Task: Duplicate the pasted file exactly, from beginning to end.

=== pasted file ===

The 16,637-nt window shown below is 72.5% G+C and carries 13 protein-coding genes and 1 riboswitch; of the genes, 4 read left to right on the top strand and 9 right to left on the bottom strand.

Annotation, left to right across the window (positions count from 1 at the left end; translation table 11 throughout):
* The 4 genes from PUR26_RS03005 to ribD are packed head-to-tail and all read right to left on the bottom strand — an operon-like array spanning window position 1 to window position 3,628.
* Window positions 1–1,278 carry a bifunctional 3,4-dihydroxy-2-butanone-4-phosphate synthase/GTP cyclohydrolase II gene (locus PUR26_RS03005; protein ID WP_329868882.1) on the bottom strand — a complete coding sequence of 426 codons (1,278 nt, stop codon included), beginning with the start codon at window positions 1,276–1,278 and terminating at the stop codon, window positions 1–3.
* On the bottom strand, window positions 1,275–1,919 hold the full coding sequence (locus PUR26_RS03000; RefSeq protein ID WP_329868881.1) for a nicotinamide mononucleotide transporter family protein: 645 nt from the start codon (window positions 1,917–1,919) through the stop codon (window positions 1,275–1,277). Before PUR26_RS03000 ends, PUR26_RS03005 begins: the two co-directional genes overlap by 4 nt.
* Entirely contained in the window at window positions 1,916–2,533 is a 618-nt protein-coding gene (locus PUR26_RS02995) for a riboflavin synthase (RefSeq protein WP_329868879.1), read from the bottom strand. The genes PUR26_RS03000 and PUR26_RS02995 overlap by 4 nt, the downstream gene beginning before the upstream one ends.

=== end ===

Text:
The 16,637-nt window shown below is 72.5% G+C and carries 13 protein-coding genes and 1 riboswitch; of the genes, 4 read left to right on the top strand and 9 right to left on the bottom strand.

Annotation, left to right across the window (positions count from 1 at the left end; translation table 11 throughout):
* The 4 genes from PUR26_RS03005 to ribD are packed head-to-tail and all read right to left on the bottom strand — an operon-like array spanning window position 1 to window position 3,628.
* Window positions 1–1,278 carry a bifunctional 3,4-dihydroxy-2-butanone-4-phosphate synthase/GTP cyclohydrolase II gene (locus PUR26_RS03005; protein ID WP_329868882.1) on the bottom strand — a complete coding sequence of 426 codons (1,278 nt, stop codon included), beginning with the start codon at window positions 1,276–1,278 and terminating at the stop codon, window positions 1–3.
* On the bottom strand, window positions 1,275–1,919 hold the full coding sequence (locus PUR26_RS03000; RefSeq protein ID WP_329868881.1) for a nicotinamide mononucleotide transporter family protein: 645 nt from the start codon (window positions 1,917–1,919) through the stop codon (window positions 1,275–1,277). Before PUR26_RS03000 ends, PUR26_RS03005 begins: the two co-directional genes overlap by 4 nt.
* Entirely contained in the window at window positions 1,916–2,533 is a 618-nt protein-coding gene (locus PUR26_RS02995) for a riboflavin synthase (RefSeq protein WP_329868879.1), read from the bottom strand. The genes PUR26_RS03000 and PUR26_RS02995 overlap by 4 nt, the downstream gene beginning before the upstream one ends.